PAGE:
By Rev. Chris Brouillard-Coyle
At the end May, the story broke that 215 bodies had been located at the site of a residential school in Kamloops. The news was heart breaking and many responded with signs acknowledging the tragedy. Flags were lowered, collars were removed, posts were shared, prayers were offered, reconciliation was mentioned.
The fact is, we should have known these bodies were there. Indigenous peoples shared this as part of the Truth and Reconciliation Commission. They shared their heart-breaking tales of abuse, starvation, illness, and deaths. The data clearly tells of the atrocities committed. Most, however, didn’t want to know, didn’t want to acknowledge this truth, and so we happily remained wilfully ignorant.
Since May, more bodies have been found at more residential school sites. The numbers have entered the thousands, and we can anticipate this number will continue to grow. These stories, however, have not received the same level of attention. Our focus has shifted. It is hard to sustain conversations about things that make us feel uncomfortable.
There has been a lot of that happening recently – conversations about things that make us feel uncomfortable: Videos and protests over the treatment of black people, and the deaths of black people, are shocking. Coverage of homeless encampments being dismantled and the little these people have being literally bulldozed so that others can enjoy the park. Low wage workers who are tired of working hard and being poorly valued. Women athletes who are saying no to the feeling of being sexualized by their sports by what they are required to wear. Floods, fires, and extreme weather reminding us that our relationship to Creation is broken. Voices are percolating, telling the world of the injustices being perpetrated.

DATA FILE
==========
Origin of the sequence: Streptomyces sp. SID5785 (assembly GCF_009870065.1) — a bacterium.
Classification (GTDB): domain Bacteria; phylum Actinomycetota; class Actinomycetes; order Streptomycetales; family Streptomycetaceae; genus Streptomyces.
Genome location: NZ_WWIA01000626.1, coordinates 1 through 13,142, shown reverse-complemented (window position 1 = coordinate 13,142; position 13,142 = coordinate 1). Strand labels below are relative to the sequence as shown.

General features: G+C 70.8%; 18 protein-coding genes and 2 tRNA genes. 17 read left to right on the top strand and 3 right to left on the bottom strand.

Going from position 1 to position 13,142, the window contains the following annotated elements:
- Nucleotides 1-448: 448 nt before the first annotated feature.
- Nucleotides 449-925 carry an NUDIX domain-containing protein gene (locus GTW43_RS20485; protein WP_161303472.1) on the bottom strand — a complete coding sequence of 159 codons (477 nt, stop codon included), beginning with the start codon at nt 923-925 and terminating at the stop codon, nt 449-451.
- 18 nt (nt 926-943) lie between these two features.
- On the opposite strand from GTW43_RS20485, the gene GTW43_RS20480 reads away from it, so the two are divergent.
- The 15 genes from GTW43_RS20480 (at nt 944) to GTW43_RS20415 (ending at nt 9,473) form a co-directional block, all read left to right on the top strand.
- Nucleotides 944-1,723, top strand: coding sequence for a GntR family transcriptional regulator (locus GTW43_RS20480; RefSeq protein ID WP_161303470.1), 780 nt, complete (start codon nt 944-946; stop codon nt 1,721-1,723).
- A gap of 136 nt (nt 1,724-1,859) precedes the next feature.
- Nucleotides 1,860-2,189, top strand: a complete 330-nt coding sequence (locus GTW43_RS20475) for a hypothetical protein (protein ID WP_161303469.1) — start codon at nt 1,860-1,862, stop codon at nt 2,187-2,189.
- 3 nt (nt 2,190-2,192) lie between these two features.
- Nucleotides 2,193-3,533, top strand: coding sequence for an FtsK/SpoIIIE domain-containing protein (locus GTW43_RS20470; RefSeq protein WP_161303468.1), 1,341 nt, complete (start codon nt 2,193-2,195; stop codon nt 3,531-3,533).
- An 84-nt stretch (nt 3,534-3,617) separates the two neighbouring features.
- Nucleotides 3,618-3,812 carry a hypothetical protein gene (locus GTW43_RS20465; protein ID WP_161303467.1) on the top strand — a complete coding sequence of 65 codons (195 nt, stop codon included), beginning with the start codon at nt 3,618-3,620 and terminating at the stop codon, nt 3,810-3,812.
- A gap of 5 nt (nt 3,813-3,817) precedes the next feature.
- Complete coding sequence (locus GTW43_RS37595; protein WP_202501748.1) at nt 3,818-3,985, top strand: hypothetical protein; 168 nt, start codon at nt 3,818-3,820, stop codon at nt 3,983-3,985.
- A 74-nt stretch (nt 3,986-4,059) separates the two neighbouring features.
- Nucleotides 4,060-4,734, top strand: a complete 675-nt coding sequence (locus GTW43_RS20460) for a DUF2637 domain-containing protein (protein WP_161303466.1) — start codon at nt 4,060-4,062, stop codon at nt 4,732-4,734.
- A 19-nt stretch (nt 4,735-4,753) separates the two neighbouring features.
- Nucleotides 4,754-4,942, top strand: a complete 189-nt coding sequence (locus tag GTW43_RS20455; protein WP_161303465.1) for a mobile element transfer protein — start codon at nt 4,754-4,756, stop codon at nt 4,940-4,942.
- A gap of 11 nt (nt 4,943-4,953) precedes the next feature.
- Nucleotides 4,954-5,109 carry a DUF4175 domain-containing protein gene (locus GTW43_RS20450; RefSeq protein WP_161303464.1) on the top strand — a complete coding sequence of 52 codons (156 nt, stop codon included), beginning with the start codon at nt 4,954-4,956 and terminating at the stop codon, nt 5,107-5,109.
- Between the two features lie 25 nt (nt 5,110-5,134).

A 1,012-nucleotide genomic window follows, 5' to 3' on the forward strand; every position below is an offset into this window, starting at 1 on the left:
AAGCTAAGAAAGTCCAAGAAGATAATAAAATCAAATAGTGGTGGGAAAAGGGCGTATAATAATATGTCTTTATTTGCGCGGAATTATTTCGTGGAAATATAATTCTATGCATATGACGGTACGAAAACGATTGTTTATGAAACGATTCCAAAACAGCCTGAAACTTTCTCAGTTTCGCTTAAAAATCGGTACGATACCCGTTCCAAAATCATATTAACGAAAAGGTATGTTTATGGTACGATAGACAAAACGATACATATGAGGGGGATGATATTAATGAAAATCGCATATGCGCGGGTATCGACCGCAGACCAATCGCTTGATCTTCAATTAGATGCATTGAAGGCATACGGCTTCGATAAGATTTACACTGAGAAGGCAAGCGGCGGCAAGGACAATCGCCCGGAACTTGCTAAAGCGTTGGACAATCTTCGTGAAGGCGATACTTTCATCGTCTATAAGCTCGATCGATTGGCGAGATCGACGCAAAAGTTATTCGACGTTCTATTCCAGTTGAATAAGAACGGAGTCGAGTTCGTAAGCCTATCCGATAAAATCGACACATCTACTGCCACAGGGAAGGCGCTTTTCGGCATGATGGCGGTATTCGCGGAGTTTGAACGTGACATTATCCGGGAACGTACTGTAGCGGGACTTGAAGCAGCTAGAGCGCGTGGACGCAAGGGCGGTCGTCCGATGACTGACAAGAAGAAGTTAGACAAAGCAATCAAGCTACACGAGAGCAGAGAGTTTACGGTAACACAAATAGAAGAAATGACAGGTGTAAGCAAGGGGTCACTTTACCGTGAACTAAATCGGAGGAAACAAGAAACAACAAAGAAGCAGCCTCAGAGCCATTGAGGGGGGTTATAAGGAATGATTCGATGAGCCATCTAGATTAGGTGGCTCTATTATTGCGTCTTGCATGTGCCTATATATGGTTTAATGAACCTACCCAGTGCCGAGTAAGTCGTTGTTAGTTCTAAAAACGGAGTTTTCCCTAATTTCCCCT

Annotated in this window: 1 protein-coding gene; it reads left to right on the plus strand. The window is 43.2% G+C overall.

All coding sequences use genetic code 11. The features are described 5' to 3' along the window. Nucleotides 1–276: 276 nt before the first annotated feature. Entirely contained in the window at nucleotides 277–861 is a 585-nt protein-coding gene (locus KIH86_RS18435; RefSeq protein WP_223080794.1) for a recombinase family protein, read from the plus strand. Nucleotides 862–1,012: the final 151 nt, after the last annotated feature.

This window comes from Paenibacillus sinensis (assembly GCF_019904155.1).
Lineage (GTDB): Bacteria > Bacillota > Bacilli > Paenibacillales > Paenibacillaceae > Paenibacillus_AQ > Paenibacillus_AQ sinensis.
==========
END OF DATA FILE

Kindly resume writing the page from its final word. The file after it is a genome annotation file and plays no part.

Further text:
Are we listening? Are we really, and truly listening? Listening in a way that not only acknowledges these truths, but also acknowledges the ways in which our willful ignorance has contributed to these issues? To what extent have we taken the time to reflect on our location within the scope of the realities of this world, and recognized that we live with power and privilege? These can be used to keep us comfortable, or to transform the unjust structures of society, to challenge violence of every kind, and to pursue peace and reconciliation.
What does faith call us to do? How does our knowledge of the life, death, and resurrection of Jesus challenge us to respond to the injustices of our world? To what extent has our ability to hear these stories and become aware of struggles empowered us to engage in new and transformative ways
“While he was at Bethany in the house of Simon the leper, as he sat at the table, a woman came with an alabaster jar of very costly ointment of nard, and she broke open the jar and poured the ointment on his head.” (Mark 14:3)
This story is the metaphor used by Stephanie Spellers in her book “The Church Cracked Open”. Through this story she invites us to contemplate how our growing awareness of the problems of this world have contributed to the Church being cracked open like an alabaster jar. In the process, she invites us to consider what we do next. Will we grab the super glue and try to put the jar back together so that we can continue to feel comfortable about who we are as people of faith? Or will we be open to the work of the Spirit in this moment challenging us to generously spread our costly ointment around the world?
Let’s talk about it. Watch for information from Social and Ecological Justice Huron coming this fall about a book study on “Church Cracked Open” and other opportunities to engage in reflection and conversation about what we, as people of faith, as Church, are doing, can do, and should do now.
Rev. Chris Brouillard-Coyle is a tri-chair of Social and Ecological Justice Huron.
(Photo: Mohawk Chapel near Brantford, August 4, 2021)